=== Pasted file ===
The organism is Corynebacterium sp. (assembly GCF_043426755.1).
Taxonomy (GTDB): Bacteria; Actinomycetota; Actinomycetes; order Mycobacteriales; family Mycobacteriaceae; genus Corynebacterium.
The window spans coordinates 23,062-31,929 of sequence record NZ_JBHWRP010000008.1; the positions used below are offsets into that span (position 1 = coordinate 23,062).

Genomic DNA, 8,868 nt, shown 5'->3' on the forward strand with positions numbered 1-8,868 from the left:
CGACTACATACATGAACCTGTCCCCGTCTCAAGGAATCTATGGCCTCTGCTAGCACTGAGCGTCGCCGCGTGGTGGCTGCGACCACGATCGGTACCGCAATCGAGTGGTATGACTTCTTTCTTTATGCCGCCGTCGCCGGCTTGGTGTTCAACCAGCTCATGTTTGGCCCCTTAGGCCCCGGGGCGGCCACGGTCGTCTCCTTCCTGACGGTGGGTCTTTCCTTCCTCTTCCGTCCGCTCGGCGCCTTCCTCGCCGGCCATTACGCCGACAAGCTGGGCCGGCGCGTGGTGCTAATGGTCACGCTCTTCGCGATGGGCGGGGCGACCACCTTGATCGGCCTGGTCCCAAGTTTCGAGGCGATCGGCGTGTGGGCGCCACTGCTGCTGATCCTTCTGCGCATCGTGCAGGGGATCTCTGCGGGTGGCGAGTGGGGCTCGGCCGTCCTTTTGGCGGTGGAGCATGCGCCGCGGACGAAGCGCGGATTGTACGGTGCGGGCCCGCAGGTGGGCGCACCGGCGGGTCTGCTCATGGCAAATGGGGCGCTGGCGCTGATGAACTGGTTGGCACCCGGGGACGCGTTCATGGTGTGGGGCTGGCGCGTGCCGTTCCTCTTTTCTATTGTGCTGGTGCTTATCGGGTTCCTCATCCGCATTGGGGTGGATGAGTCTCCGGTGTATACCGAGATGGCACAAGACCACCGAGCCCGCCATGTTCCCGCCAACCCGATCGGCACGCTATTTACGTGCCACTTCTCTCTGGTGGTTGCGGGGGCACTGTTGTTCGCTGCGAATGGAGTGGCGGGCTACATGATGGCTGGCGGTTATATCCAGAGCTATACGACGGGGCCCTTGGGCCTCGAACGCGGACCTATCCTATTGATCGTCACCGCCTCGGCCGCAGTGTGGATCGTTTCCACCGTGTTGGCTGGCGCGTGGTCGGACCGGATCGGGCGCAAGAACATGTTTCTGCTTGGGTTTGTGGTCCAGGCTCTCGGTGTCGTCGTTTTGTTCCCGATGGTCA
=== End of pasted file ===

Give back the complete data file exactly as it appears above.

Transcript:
The organism is Corynebacterium sp. (assembly GCF_043426755.1).
Taxonomy (GTDB): Bacteria; Actinomycetota; Actinomycetes; order Mycobacteriales; family Mycobacteriaceae; genus Corynebacterium.
The window spans coordinates 23,062-31,929 of sequence record NZ_JBHWRP010000008.1; the positions used below are offsets into that span (position 1 = coordinate 23,062).

Genomic DNA, 8,868 nt, shown 5'->3' on the forward strand with positions numbered 1-8,868 from the left:
CGACTACATACATGAACCTGTCCCCGTCTCAAGGAATCTATGGCCTCTGCTAGCACTGAGCGTCGCCGCGTGGTGGCTGCGACCACGATCGGTACCGCAATCGAGTGGTATGACTTCTTTCTTTATGCCGCCGTCGCCGGCTTGGTGTTCAACCAGCTCATGTTTGGCCCCTTAGGCCCCGGGGCGGCCACGGTCGTCTCCTTCCTGACGGTGGGTCTTTCCTTCCTCTTCCGTCCGCTCGGCGCCTTCCTCGCCGGCCATTACGCCGACAAGCTGGGCCGGCGCGTGGTGCTAATGGTCACGCTCTTCGCGATGGGCGGGGCGACCACCTTGATCGGCCTGGTCCCAAGTTTCGAGGCGATCGGCGTGTGGGCGCCACTGCTGCTGATCCTTCTGCGCATCGTGCAGGGGATCTCTGCGGGTGGCGAGTGGGGCTCGGCCGTCCTTTTGGCGGTGGAGCATGCGCCGCGGACGAAGCGCGGATTGTACGGTGCGGGCCCGCAGGTGGGCGCACCGGCGGGTCTGCTCATGGCAAATGGGGCGCTGGCGCTGATGAACTGGTTGGCACCCGGGGACGCGTTCATGGTGTGGGGCTGGCGCGTGCCGTTCCTCTTTTCTATTGTGCTGGTGCTTATCGGGTTCCTCATCCGCATTGGGGTGGATGAGTCTCCGGTGTATACCGAGATGGCACAAGACCACCGAGCCCGCCATGTTCCCGCCAACCCGATCGGCACGCTATTTACGTGCCACTTCTCTCTGGTGGTTGCGGGGGCACTGTTGTTCGCTGCGAATGGAGTGGCGGGCTACATGATGGCTGGCGGTTATATCCAGAGCTATACGACGGGGCCCTTGGGCCTCGAACGCGGACCTATCCTATTGATCGTCACCGCCTCGGCCGCAGTGTGGATCGTTTCCACCGTGTTGGCTGGCGCGTGGTCGGACCGGATCGGGCGCAAGAACATGTTTCTGCTTGGGTTTGTGGTCCAGGCTCTCGGTGTCGTCGTTTTGTTCCCGATGGTCA